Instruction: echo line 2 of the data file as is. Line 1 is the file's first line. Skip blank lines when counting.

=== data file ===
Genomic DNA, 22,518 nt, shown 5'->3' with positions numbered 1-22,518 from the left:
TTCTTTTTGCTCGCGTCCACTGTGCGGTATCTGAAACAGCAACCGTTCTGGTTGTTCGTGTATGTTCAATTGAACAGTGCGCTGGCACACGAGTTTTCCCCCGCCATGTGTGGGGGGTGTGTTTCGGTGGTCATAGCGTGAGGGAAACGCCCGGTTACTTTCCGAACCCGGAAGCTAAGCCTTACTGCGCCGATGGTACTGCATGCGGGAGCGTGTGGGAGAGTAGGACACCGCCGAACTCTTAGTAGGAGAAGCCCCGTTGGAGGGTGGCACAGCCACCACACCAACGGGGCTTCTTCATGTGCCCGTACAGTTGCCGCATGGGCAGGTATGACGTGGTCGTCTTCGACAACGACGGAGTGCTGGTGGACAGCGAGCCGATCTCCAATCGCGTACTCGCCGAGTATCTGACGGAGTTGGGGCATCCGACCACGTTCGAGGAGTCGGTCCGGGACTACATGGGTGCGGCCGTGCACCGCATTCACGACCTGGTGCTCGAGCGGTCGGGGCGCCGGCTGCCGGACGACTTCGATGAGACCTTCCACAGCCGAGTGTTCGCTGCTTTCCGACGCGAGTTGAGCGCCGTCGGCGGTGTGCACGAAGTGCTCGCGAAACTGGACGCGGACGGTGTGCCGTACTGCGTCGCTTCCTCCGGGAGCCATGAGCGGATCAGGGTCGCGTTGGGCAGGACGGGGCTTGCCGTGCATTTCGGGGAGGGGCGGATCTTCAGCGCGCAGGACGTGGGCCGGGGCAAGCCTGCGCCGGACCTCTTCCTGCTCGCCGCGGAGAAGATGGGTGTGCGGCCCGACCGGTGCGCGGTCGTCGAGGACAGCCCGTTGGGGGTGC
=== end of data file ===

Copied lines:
TTCTTTTTGCTCGCGTCCACTGTGCGGTATCTGAAACAGCAACCGTTCTGGTTGTTCGTGTATGTTCAATTGAACAGTGCGCTGGCACACGAGTTTTCCCCCGCCATGTGTGGGGGGTGTGTTTCGGTGGTCATAGCGTGAGGGAAACGCCCGGTTACTTTCCGAACCCGGAAGCTAAGCCTTACTGCGCCGATGGTACTGCATGCGGGAGCGTGTGGGAGAGTAGGACACCGCCGAACTCTTAGTAGGAGAAGCCCCGTTGGAGGGTGGCACAGCCACCACACCAACGGGGCTTCTTCATGTGCCCGTACAGTTGCCGCATGGGCAGGTATGACGTGGTCGTCTTCGACAACGACGGAGTGCTGGTGGACAGCGAGCCGATCTCCAATCGCGTACTCGCCGAGTATCTGACGGAGTTGGGGCATCCGACCACGTTCGAGGAGTCGGTCCGGGACTACATGGGTGCGGCCGTGCACCGCATTCACGACCTGGTGCTCGAGCGGTCGGGGCGCCGGCTGCCGGACGACTTCGATGAGACCTTCCACAGCCGAGTGTTCGCTGCTTTCCGACGCGAGTTGAGCGCCGTCGGCGGTGTGCACGAAGTGCTCGCGAAACTGGACGCGGACGGTGTGCCGTACTGCGTCGCTTCCTCCGGGAGCCATGAGCGGATCAGGGTCGCGTTGGGCAGGACGGGGCTTGCCGTGCATTTCGGGGAGGGGCGGATCTTCAGCGCGCAGGACGTGGGCCGGGGCAAGCCTGCGCCGGACCTCTTCCTGCTCGCCGCGGAGAAGATGGGTGTGCGGCCCGACCGGTGCGCGGTCGTCGAGGACAGCCCGTTGGGGGTGC